Fighting rampant rent rises

PUBLISHED : Monday, 21 November, 2011, 12:00am
UPDATED : Monday, 21 November, 2011, 12:00am


When Hosni Emam's landlord near tripled the rent for his Egyptian restaurant Habibi three years ago, he had no choice but to move. Known for its dark alcoves, hookahs and belly dancing, Habibi had flourished for almost a decade on Wellington Street. 'For the first few years it was hard to find a seat. You had to book months in advance and there were people waiting in the street,' Emam reminisces.

He relocated to Lan Kwai Fong and although he no longer has queues forming at his door, business has picked up steam.

'At first I lost a lot of customers, but luckily I placed a sign in Habibi Cafe [a sister restaurant on Wellington Street] saying we had moved,' Emam says. With an extra push from some internet marketing, tables began to fill.

Like most other restaurateurs in the city, rampant rent increases put a strain on Emam's operating costs. The renovation of his new space alone set him back HK$1.5 million. When he opened in his first site in 2000, rent was about 20 per cent of his costs, but today it is up to almost a quarter. Labour costs have also increased to 25 per cent of his expenses and food accounts for 30 per cent. As a result, profit margins have almost halved.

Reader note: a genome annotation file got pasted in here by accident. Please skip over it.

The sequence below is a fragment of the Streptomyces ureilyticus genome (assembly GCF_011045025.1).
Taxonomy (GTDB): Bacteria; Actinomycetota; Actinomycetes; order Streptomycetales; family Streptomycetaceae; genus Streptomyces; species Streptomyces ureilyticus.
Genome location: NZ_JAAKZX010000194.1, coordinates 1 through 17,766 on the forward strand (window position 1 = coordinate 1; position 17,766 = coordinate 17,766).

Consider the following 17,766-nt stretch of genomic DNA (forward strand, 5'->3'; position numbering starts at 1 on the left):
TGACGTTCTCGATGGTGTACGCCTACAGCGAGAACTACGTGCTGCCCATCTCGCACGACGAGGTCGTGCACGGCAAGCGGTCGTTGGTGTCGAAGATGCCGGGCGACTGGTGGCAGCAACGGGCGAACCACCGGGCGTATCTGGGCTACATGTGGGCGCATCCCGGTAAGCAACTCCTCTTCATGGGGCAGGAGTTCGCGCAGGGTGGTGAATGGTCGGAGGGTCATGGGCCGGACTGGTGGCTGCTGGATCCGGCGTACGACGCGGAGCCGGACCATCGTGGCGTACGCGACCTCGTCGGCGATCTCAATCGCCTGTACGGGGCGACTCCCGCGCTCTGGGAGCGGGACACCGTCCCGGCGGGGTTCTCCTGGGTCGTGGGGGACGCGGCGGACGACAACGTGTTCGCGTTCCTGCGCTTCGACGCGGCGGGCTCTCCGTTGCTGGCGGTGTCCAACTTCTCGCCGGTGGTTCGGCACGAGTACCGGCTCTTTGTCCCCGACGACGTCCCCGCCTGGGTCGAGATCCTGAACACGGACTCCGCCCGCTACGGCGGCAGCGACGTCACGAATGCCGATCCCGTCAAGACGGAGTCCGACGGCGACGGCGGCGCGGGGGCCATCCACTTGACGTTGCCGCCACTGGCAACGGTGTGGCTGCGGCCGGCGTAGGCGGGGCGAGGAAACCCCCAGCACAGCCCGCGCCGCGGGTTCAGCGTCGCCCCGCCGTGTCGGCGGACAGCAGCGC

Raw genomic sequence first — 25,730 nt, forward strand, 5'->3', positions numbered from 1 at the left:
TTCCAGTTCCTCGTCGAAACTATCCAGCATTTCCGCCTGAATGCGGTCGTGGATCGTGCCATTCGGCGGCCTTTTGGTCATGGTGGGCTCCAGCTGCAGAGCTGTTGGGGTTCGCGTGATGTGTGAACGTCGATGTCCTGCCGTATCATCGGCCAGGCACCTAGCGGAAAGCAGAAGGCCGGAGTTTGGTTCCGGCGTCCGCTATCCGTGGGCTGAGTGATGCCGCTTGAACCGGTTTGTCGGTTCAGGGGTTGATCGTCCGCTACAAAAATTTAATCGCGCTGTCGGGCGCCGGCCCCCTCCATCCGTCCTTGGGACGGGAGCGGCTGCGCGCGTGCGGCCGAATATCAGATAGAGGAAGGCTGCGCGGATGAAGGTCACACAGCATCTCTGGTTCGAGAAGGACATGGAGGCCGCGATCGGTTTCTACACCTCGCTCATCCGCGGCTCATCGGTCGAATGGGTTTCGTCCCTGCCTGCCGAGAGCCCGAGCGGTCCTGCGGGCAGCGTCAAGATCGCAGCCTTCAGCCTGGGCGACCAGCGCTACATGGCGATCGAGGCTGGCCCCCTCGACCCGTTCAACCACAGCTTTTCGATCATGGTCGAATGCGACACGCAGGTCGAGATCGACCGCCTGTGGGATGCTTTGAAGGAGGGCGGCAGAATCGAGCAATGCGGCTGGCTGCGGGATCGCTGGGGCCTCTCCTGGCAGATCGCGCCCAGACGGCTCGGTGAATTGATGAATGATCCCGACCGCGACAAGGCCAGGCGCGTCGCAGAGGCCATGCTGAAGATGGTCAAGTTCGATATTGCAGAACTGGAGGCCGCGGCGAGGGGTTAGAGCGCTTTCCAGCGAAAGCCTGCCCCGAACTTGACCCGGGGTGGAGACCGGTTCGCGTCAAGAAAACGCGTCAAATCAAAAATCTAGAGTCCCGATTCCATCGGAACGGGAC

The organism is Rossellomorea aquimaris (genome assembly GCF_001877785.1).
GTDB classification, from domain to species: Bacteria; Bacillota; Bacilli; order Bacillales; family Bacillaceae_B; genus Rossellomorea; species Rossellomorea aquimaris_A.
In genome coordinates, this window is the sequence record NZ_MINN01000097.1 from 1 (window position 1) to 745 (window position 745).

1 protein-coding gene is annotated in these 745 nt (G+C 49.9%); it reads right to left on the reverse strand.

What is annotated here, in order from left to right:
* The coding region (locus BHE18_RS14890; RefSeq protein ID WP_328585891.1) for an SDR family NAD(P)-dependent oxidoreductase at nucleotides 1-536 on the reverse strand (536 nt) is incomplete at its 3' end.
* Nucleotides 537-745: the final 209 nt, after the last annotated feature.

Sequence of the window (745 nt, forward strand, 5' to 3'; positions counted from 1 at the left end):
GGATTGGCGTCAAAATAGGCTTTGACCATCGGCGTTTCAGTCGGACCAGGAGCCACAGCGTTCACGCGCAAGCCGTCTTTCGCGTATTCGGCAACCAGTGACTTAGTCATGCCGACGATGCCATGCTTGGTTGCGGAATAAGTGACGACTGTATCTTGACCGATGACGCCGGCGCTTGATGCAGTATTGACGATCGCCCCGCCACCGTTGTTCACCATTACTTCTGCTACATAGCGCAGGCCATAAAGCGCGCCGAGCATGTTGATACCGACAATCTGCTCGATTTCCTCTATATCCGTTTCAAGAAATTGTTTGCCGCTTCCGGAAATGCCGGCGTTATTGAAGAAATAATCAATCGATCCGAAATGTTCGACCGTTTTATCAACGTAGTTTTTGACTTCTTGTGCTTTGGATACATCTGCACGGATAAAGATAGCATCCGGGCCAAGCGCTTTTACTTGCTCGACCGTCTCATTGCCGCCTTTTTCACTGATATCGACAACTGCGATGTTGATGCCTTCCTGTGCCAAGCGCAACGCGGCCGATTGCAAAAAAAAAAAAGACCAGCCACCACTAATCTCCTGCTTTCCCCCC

Emam says things were easier when he arrived in Hong Kong in the 1990s. 'I managed to get a six-year lease for Habibi because the lady before us was selling char siu [barbecued meat] so no one wanted to take the site,' he says.

The landlord also offered Emam a reasonable price as the property was blacklisted by locals due to bad fung shui.

'Small players still had a space in the market at that time. We hadn't yet seen big companies,' he says.

The restaurateur enjoyed a period of relatively stable rent until the property was bought by a real estate investor.

With rental prices continuing to climb, stories of uprooted restaurants are becoming increasingly common.

'Landlords have the power to kick out people like me because they know there is someone waiting to take over,' Eman says, citing Epicurean Group's acquisition of 97 Group and Chevalier iTech Holdings' 2006 purchase of Igor's Group as examples of restaurant consolidation.

According to Emam the state of the rental market is having serious effects on the industry - so much so that you can taste it. 'Because of high rent, the quality is no longer as good in a lot of restaurants and people can be disappointed,' he says. Lately he has noticed people gravitating towards the upscale restaurants in hotels in search of an alternative. Emam has a loyal customer base to sustain his business. Others, he fears, may not be so lucky. 'If you open a new place now, it's very hard. Unless you have a good gimmick or a celebrity chef, how can you make it?'